The second is a complaint I’ve heard a lot about Slater’s World War III series, and which I saw firsthand here-he has absolutely no concept of continuity. There are references to the Third World War, references to the Gulf War, jumping references to real events that happened before the book in question got published, contradictory historical references, and no real sense of overall progression. The series ends on a strange half-conclusion, with the out-of-universe reason for its stoppage obviously clear from its publication date of December 2001.

This series occasionally can be an interesting curiosity, but it’s a mere curiosity without much substance.


Review: First Clash

First Clash


Kenneth Macksey’s First Clash stands as one of the most detailed books about a conventional Fuldapocalypse. Its “plot” can be summarized in one sentence as “a Canadian brigade group fights a Soviet division in the opening phases of World War III.”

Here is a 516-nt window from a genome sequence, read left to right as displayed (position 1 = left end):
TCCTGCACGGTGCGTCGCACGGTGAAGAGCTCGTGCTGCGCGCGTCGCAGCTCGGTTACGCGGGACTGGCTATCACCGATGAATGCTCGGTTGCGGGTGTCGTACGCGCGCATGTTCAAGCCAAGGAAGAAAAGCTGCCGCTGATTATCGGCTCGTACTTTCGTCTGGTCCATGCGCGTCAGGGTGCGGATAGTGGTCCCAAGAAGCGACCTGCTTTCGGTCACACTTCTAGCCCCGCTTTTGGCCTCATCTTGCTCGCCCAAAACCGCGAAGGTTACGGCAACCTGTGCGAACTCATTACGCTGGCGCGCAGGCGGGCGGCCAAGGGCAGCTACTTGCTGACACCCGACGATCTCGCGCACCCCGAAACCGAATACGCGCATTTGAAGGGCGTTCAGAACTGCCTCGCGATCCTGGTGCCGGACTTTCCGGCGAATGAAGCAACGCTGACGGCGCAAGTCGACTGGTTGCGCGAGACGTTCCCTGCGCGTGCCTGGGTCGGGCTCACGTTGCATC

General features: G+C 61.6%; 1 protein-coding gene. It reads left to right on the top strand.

This is not a conventional novel by any means. It’s openly stated to be a training aid with a lot of “controlling factors”. Even without that admission, it’s very, very obviously a “how-to guide for facing an attack as a Canadian mechanized brigade, from top to bottom”. This leads to a few issues because a lot of situations have to be included for the sake of training.

Some of the parts from the Soviet perspective are a little iffy. Even accepting that it’s a Cold War piece written by a westerner, they come across as a little too “Asiatic Hordesy”. Also for the sake of training, assuming the worst case about one’s opponent feels to me like the better strategy.

It could be that the Soviet advance had to be imperfect to give a single brigade with Leopard Is and M113s a fighting chance and present a tactical situation other than “they fight a desperate defense but are then overrun rapidly”. I would have cut the “enemy perspective” parts entirely and only showed what parts of the Soviets the Canadians could directly see.